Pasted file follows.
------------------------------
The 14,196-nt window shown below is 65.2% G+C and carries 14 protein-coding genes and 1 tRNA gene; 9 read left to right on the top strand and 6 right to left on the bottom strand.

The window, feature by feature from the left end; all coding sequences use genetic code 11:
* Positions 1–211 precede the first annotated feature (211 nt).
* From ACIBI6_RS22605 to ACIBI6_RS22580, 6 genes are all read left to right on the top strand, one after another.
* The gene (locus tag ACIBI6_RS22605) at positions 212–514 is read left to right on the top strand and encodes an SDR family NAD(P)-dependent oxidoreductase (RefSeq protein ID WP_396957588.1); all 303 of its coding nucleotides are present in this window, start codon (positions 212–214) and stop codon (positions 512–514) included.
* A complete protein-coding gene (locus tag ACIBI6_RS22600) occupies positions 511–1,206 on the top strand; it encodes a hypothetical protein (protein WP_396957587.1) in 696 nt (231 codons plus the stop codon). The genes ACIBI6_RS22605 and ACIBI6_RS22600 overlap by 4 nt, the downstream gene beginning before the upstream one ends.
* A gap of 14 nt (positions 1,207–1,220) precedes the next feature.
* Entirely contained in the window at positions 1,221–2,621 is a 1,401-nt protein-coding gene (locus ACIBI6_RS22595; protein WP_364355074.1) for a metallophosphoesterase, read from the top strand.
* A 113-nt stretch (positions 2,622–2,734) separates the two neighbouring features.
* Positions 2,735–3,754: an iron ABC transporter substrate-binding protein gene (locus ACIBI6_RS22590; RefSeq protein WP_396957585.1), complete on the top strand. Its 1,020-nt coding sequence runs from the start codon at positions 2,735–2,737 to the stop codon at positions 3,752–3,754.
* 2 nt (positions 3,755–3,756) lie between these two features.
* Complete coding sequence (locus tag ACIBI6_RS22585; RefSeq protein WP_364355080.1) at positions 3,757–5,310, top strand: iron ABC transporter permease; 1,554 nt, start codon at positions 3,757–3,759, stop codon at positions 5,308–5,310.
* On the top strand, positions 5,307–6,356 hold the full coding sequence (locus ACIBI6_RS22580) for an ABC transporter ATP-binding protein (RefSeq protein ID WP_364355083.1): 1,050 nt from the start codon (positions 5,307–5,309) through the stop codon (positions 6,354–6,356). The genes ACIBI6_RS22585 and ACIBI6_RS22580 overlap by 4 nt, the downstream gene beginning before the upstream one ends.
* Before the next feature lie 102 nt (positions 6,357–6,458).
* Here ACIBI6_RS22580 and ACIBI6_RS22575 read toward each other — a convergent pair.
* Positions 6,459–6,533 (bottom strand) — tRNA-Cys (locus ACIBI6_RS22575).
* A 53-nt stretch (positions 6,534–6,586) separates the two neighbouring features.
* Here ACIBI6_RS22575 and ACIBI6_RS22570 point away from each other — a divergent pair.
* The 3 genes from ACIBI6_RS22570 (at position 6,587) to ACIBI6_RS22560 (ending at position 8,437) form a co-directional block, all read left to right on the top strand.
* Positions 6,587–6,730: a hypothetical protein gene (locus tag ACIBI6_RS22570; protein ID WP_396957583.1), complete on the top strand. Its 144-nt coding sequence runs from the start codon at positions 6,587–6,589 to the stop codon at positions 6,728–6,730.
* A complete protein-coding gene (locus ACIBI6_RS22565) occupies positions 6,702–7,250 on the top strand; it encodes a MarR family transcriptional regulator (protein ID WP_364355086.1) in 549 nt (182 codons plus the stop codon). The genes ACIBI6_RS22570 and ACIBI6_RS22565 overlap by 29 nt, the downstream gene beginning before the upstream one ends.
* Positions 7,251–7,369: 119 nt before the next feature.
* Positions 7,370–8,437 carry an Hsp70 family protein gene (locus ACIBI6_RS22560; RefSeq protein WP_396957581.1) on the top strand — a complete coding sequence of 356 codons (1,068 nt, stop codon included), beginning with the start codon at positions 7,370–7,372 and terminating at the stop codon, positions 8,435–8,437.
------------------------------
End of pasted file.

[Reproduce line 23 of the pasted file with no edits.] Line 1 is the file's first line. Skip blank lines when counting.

* Positions 7,370–8,437 carry an Hsp70 family protein gene (locus ACIBI6_RS22560; RefSeq protein WP_396957581.1) on the top strand — a complete coding sequence of 356 codons (1,068 nt, stop codon included), beginning with the start codon at positions 7,370–7,372 and terminating at the stop codon, positions 8,435–8,437.